These appeals are from the convictions of Lenorance Jones and Timothy Freeman for the felony murder of Nathaniel Hicks and for criminal attempt to commit armed robbery. 1
The evidence presented at trial authorized the jury to find the following sequence of events and facts. Jones and Freeman rode from Bainbridge to Cairo with Bell and some other friends in Bell's car. Intending to steal Hicks's car, Jones and Freeman got out of Bell's car. Freeman recovered a .50 caliber pistol from under the hood of the car and Jones carried ammunition for the gun. After driving away, Bell heard a series of gunshots, and again drove by the place where Freeman and Jones had exited. Freeman flagged down the car and he and Jones got in. They related to the others that someone had shot at them and that they thought Jones had shot someone. On the day after the killing, Bell found a pistol in his car and disposed of it. Hicks was found seated behind the wheel of his car, dead as a result of two .50 caliber gunshot wounds. Money and other items of value were found in Hicks' car. Persons nearby reported hearing gunshots, some louder than the others, though there was disagreement concerning whether the louder shots were first or not. Although the murder weapon was not found, spent .50 caliber cartridges found at the scene were determined to have been fired by the same gun that had fired spent cartridges supplied by the owner of a .50 caliber pistol which had been stolen in Bainbridge. Other property stolen along with the pistol was found in Bell's possession.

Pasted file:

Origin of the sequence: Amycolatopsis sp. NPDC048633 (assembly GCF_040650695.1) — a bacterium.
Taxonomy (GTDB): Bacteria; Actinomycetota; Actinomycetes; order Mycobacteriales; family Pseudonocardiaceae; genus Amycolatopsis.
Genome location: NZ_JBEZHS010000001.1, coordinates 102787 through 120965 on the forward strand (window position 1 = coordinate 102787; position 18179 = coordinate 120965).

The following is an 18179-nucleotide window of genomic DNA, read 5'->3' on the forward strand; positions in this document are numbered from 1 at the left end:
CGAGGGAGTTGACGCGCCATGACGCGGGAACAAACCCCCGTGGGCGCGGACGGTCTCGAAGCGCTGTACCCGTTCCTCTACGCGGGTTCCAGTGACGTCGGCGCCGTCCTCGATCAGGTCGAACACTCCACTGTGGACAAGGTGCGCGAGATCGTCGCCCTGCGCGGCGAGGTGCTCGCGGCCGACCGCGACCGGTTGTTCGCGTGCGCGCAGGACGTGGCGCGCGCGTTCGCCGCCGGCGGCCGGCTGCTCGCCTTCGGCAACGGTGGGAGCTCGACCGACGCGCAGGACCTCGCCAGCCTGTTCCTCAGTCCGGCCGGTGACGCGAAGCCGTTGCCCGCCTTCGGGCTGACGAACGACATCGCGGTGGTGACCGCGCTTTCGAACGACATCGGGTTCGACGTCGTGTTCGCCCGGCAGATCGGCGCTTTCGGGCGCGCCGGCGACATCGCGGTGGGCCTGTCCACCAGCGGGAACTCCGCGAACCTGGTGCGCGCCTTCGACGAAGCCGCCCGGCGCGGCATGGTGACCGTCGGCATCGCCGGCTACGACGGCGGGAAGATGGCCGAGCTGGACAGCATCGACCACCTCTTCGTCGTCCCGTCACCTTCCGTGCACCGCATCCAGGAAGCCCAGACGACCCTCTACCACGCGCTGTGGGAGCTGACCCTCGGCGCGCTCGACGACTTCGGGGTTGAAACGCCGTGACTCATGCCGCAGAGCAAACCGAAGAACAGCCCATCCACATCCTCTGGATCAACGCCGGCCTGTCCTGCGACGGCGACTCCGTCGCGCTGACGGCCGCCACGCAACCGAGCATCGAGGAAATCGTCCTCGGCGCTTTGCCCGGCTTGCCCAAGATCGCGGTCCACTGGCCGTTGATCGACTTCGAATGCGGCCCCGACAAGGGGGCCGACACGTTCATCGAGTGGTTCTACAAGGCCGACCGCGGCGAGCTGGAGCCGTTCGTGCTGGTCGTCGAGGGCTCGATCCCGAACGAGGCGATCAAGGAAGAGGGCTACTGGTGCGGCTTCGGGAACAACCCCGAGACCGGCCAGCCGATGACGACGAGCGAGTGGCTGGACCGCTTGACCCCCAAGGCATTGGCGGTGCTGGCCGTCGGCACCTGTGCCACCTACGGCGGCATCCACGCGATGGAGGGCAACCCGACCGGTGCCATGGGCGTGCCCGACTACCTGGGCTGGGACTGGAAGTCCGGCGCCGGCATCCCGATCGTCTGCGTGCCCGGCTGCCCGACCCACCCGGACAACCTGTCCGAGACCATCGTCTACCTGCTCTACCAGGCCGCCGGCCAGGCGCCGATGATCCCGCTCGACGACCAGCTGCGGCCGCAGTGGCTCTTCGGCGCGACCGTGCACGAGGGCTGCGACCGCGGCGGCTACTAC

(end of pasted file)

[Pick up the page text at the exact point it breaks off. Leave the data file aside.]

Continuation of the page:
1. The evidence adduced at trial and set out above was sufficient to authorize a rational trier of fact to find Jones and Freeman guilty beyond a reasonable doubt of the offenses of felony murder (hijacking a motor vehicle) and criminal attempt to commit armed robbery. Jackson v. Virginia, 443 U. S. 307 (99 SC 2781, 61 LE2d 560) (1979); Hodnett v. State, 269 Ga. 115 (1) (498 SE2d 737) (1998)
2. Jones and Freeman complain of the trial court's failure to instruct the jury on included offenses, but no requests were made for such charges. " 'A trial judge never errs in failing to instruct the jury on a lesser-included offense where there is no written request to so charge.' [Cit.]" Gadson v. State, 264 Ga. 280 (444 SE2d 305) (1994)
Jones and Freeman also complain of the trial court's failure to charge the jury on self-defense. "The trial court must charge the jury on the defendant's sole defense, even without a written request, if there is some evidence to support the charge. [Cits.]" Tarvestad v. State, 261 Ga. 605
, 606 (409 SE2d 513
) (1991). However, the only evidence which arguably raises self-defense was the testimony of Bell, called as a witness by the State, who testified that when Jones and Freeman returned to the car, Jones said that someone had shot at them, that he had returned the fire, and that he thought he had hit someone. While Bell's testimony presents a version of events in which Jones fired the weapon only in self-defense, that testimony was the self-serving statement of a defendant and was inadmissible hearsay. McCartney v. State, 262 Ga. 156 (4) (414 SE2d 227) (1992)
; Beck v. State, 254 Ga. 51 (11) (326 SE2d 465) (1985)
; Dickey v. State, 240 Ga. 634 (6) (242 SE2d 55) (1978)
. Since "hearsay evidence has no probative value even if it is admitted without objection" (Germany v. State, 235 Ga. 836 (2) (221 SE2d 817) (1976)